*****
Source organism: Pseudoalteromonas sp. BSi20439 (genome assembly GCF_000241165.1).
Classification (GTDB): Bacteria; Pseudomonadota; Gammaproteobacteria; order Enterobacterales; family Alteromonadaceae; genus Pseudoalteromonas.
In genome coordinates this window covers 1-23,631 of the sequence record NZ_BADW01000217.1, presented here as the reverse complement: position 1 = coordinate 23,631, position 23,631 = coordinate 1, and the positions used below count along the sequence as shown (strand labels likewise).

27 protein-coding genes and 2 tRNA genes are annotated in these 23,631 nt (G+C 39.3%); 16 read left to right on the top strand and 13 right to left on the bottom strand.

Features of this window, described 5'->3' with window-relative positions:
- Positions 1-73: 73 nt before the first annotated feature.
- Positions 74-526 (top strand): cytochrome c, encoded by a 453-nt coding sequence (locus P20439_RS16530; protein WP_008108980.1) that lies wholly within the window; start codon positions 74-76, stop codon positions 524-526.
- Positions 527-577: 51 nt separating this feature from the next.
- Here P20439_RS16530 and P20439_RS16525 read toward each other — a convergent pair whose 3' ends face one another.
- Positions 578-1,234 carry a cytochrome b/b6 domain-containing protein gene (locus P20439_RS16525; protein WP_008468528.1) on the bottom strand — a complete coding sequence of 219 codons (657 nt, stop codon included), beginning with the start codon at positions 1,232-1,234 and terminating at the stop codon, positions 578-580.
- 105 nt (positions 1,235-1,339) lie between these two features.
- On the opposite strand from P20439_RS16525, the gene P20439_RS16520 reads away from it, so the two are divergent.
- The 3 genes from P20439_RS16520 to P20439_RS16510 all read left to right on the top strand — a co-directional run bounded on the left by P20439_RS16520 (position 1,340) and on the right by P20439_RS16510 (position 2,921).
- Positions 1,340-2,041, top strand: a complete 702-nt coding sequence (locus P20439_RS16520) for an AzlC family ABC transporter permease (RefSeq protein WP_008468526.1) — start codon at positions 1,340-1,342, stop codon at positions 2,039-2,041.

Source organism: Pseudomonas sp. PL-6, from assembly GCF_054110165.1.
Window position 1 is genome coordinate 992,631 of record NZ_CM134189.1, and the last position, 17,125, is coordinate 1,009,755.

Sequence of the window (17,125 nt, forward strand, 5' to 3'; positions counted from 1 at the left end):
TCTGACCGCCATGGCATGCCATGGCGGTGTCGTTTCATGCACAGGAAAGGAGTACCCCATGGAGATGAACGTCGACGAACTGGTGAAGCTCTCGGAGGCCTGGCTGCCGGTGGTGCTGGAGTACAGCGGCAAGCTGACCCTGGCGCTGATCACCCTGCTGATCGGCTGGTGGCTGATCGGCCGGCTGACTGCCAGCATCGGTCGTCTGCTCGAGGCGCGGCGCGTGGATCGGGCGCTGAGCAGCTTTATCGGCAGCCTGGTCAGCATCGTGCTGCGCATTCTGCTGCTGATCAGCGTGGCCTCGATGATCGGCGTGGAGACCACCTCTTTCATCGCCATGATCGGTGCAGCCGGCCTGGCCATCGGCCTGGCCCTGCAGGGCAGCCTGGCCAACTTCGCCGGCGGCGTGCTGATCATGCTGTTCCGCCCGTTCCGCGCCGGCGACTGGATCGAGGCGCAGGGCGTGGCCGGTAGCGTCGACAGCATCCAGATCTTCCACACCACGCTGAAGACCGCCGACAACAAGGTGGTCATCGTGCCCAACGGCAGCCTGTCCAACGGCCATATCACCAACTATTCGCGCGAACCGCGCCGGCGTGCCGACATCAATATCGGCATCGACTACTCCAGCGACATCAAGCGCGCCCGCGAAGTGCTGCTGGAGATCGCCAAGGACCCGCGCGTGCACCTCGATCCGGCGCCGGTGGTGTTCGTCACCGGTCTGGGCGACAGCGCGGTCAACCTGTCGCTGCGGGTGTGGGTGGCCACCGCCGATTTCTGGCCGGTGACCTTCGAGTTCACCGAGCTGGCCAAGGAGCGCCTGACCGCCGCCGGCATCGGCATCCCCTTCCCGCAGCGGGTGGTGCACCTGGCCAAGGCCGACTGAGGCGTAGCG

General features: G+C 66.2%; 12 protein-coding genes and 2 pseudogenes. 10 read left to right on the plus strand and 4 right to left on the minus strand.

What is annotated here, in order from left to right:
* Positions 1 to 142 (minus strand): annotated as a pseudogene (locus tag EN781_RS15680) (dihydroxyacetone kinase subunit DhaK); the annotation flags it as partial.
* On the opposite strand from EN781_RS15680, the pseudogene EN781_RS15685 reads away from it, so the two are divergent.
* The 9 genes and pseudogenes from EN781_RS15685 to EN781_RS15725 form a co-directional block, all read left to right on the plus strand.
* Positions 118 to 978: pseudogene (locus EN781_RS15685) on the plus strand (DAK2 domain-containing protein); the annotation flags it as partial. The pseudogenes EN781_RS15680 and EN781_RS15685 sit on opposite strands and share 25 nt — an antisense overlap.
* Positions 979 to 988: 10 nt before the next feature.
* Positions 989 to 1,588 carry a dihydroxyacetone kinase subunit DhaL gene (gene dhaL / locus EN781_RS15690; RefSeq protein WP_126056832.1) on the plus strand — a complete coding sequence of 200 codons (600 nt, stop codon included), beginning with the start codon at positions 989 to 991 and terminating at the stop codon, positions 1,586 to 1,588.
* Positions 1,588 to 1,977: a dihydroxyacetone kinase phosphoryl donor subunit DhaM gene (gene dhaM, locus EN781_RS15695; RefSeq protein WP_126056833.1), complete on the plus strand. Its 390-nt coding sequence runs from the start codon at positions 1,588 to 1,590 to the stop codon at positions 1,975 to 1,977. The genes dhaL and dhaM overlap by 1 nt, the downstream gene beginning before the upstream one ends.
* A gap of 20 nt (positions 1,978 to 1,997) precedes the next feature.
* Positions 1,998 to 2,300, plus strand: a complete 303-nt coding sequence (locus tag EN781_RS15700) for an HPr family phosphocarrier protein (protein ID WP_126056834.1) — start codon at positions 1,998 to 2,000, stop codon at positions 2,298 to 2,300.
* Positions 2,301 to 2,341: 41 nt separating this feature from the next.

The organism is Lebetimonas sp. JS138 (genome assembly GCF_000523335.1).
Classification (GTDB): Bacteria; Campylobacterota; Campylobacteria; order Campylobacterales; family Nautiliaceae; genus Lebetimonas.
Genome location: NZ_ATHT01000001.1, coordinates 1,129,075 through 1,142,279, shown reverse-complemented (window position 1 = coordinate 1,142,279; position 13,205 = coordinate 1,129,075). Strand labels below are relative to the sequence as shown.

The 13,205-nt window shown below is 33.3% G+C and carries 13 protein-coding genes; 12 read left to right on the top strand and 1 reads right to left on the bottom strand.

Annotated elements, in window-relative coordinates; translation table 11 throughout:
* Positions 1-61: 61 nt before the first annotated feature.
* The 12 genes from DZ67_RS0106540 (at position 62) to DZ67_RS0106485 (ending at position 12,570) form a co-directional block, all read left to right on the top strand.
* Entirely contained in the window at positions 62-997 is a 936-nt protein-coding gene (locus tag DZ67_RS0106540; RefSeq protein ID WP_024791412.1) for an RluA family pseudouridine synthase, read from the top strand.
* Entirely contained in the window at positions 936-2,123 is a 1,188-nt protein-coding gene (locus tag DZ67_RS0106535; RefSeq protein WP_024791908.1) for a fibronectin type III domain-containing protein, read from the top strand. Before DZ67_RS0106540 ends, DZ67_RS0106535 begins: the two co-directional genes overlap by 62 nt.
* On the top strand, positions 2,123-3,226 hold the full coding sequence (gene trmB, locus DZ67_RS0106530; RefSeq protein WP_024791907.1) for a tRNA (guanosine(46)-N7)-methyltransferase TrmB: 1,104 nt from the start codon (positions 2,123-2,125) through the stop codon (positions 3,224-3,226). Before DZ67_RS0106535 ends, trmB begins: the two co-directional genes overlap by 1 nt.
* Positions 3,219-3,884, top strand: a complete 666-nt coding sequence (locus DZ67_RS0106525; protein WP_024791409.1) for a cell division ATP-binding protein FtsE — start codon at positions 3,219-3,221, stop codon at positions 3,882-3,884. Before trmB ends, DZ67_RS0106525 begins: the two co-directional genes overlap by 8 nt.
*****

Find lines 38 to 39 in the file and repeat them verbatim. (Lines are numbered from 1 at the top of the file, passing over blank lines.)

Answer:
* Entirely contained in the window at positions 62-997 is a 936-nt protein-coding gene (locus tag DZ67_RS0106540; RefSeq protein ID WP_024791412.1) for an RluA family pseudouridine synthase, read from the top strand.
* Entirely contained in the window at positions 936-2,123 is a 1,188-nt protein-coding gene (locus tag DZ67_RS0106535; RefSeq protein WP_024791908.1) for a fibronectin type III domain-containing protein, read from the top strand. Before DZ67_RS0106540 ends, DZ67_RS0106535 begins: the two co-directional genes overlap by 62 nt.